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<<  -- 2 --  John Bell Young    PIANO MASTERPIECES


That's why Schumann's eloquent Blumenstuck, Debussy's puckish Minstrels, and Chopin's impassioned 'Funeral March' sonata emerge, as he plays them, as something significantly more than the sum of their parts. For this pianist, nuance is something to be taken seriously. Indeed, in his hands motivic gestures, which lend music its structure and integrity, are lovingly shaped and illuminated as they burgeon with cumulative intensity into a larger mosaic. No matter how quiescent or voluminous the material at hand, Wright eschews any aim to merely impress with his fabulous fingers, but remains a musical storyteller. In Haydn's C major sonata he navigates its florid rococo embroidery with the deft assurance of a Swiss jeweler, while lending to Rachmaninoff's blustery Etude Tableau in D the grandeur its imitative bell sonorities demand. The fanciful music of Sculthorpe, Fabregas and Liebermann will alienate no one, but, on the contrary, may win devotees to the best of 20th century music. The radiant sweep of Liebermann's Gargoyles tees off well against the atmospheric sonorities of Sculthorpe's Between Five Bells and Ms. Fabregas's charming Mirage.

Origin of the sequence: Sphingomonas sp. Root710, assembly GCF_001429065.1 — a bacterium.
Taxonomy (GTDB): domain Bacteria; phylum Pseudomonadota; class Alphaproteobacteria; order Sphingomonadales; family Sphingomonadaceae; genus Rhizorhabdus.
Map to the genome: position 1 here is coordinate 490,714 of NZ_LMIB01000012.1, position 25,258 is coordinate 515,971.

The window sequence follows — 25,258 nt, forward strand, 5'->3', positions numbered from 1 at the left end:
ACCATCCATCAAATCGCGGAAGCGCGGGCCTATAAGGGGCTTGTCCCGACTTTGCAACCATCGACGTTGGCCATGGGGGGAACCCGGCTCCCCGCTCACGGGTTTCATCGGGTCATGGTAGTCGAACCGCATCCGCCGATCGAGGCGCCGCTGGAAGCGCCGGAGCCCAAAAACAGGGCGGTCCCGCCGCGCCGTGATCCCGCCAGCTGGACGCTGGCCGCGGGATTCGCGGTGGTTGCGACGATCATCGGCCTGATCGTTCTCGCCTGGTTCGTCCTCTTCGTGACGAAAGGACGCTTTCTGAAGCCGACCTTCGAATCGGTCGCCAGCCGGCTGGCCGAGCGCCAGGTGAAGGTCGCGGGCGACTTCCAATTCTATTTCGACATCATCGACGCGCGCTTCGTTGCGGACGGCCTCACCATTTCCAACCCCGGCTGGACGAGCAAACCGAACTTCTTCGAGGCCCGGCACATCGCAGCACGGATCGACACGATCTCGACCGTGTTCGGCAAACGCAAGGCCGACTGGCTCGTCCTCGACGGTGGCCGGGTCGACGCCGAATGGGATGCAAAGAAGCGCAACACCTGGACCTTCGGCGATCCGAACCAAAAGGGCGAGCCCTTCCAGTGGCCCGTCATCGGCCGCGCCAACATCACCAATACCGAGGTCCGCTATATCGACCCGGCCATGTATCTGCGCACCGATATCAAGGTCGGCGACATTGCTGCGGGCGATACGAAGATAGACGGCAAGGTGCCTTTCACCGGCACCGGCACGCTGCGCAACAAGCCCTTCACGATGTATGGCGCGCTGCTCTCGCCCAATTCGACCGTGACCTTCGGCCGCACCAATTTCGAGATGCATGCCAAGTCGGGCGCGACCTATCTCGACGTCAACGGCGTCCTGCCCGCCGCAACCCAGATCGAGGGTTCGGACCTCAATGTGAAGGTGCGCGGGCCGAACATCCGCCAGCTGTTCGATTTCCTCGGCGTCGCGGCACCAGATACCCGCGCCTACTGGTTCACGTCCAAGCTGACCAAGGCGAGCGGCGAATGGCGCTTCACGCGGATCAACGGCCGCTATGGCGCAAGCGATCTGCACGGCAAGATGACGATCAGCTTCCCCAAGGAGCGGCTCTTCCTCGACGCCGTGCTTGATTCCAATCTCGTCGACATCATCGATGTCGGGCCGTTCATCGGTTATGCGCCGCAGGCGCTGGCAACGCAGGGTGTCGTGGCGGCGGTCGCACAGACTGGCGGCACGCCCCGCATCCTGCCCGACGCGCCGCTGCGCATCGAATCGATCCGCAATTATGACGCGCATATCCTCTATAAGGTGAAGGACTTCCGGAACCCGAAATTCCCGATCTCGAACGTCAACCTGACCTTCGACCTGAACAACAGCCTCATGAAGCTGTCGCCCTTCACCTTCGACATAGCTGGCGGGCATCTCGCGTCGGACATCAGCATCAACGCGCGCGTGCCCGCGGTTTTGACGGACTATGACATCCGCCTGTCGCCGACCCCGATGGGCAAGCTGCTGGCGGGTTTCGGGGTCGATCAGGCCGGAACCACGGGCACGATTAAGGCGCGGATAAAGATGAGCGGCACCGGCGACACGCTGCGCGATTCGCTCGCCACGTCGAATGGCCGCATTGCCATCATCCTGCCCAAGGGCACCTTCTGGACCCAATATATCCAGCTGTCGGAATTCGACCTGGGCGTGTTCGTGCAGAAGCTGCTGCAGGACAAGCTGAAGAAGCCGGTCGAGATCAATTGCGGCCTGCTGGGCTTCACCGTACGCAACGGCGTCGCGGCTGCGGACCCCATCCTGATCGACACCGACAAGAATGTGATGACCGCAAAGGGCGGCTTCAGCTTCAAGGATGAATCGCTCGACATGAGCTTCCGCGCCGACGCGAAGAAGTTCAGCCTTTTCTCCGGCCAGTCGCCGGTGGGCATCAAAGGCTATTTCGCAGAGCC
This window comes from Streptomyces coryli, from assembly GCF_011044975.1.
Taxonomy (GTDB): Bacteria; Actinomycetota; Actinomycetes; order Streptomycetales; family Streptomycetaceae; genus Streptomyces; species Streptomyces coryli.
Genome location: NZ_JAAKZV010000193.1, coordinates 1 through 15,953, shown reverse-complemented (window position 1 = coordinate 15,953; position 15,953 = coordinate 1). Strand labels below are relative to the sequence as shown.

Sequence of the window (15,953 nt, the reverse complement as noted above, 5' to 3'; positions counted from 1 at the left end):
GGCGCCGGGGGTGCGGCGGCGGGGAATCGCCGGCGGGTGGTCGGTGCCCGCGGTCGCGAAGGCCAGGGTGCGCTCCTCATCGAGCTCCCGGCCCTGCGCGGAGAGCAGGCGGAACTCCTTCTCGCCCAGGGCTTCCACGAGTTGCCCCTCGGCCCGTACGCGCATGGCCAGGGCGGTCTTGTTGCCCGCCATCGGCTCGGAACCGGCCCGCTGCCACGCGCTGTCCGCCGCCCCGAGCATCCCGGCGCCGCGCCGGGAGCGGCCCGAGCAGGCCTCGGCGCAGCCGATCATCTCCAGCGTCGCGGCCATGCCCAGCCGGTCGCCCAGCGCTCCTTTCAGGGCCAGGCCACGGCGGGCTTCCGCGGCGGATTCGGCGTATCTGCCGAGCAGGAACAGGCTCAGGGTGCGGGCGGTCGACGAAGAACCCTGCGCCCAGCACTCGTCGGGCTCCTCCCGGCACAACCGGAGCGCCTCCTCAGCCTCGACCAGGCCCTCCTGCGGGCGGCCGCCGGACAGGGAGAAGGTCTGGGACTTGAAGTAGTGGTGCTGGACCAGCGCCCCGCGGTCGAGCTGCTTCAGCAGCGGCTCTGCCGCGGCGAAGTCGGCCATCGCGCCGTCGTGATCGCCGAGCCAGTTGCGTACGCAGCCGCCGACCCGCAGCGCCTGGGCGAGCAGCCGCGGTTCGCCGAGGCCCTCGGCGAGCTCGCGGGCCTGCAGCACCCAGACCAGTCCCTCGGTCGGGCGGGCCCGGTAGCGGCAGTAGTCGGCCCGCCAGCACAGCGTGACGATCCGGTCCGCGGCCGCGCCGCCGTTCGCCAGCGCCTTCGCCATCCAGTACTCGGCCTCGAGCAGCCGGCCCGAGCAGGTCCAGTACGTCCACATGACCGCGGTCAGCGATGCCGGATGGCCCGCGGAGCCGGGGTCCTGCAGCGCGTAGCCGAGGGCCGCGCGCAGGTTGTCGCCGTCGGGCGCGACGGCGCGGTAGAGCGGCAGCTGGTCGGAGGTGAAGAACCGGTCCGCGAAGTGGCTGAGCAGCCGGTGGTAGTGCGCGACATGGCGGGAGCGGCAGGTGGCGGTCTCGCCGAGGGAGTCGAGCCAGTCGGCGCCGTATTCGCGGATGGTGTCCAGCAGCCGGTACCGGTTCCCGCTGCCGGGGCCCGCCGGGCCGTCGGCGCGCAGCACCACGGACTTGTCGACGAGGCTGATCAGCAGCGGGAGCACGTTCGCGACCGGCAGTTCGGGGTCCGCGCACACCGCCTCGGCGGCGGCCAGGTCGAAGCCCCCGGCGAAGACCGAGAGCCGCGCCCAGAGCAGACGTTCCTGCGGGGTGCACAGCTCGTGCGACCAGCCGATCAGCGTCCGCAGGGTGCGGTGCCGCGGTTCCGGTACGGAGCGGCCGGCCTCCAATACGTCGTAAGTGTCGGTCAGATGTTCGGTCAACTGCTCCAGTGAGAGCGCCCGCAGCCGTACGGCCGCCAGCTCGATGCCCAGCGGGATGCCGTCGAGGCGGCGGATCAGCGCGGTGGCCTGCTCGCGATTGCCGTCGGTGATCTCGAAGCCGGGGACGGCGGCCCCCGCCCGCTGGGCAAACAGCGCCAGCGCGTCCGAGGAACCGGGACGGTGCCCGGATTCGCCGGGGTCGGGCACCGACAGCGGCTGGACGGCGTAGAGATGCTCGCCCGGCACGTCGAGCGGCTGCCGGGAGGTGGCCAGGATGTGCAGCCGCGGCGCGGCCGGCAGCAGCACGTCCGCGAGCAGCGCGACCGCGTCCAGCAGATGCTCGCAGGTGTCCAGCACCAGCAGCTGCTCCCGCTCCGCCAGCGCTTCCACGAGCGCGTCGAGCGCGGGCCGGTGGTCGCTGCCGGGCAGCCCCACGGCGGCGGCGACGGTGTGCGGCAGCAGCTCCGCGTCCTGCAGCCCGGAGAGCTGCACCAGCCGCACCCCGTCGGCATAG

The fact is, plainly stated, that Roger Wright is already a great pianist; there is no doubt about that. What remains at issue now is only the cold, pragmatic wind of reality, to whit: What will the public do to make sure that such an exceptionally rare talent, like a delicate flower, stays in blossom so as to be cultivated properly and as it should? That's a tough question in a world no longer interested in the the glamorous sheen that once made of Rubinstein, Horowitz, Cortot and even William Kapell household names. But it is also, it seems to me, our collective responsibility to make sure that a major find like Wright doesn't get lost in the woodwork, or worse, in academia.

Wright, who restores to piano playing the poetry it once extolled in the hands of another generation, impresses for his magisterial command, abundantly rich tone and intellectual savoir faire, but even more so for having stayed in touch with what really matters: making music with a heart. That alone explains why these performances are as compelling as they are touching.

Copyright © 10 March 2001 John Bell Young, Tampa, Florida, USA






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